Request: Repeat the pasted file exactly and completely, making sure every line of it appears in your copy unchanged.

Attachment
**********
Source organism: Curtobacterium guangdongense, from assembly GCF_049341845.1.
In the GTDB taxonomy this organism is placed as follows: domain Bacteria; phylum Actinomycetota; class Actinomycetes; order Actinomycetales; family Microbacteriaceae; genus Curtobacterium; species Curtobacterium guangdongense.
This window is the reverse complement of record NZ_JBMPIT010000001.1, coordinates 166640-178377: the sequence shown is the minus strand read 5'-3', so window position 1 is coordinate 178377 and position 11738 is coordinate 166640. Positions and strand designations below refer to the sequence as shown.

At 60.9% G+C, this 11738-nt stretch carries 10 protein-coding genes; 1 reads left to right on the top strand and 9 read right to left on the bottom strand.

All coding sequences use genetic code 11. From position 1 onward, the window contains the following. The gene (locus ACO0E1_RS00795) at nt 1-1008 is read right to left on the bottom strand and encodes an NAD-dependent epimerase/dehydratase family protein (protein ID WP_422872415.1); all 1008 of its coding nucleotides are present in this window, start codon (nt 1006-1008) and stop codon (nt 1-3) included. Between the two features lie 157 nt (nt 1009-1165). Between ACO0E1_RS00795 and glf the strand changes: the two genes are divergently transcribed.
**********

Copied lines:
Source organism: Curtobacterium guangdongense, from assembly GCF_049341845.1.
In the GTDB taxonomy this organism is placed as follows: domain Bacteria; phylum Actinomycetota; class Actinomycetes; order Actinomycetales; family Microbacteriaceae; genus Curtobacterium; species Curtobacterium guangdongense.
This window is the reverse complement of record NZ_JBMPIT010000001.1, coordinates 166640-178377: the sequence shown is the minus strand read 5'-3', so window position 1 is coordinate 178377 and position 11738 is coordinate 166640. Positions and strand designations below refer to the sequence as shown.

At 60.9% G+C, this 11738-nt stretch carries 10 protein-coding genes; 1 reads left to right on the top strand and 9 read right to left on the bottom strand.

All coding sequences use genetic code 11. From position 1 onward, the window contains the following. The gene (locus ACO0E1_RS00795) at nt 1-1008 is read right to left on the bottom strand and encodes an NAD-dependent epimerase/dehydratase family protein (protein ID WP_422872415.1); all 1008 of its coding nucleotides are present in this window, start codon (nt 1006-1008) and stop codon (nt 1-3) included. Between the two features lie 157 nt (nt 1009-1165). Between ACO0E1_RS00795 and glf the strand changes: the two genes are divergently transcribed.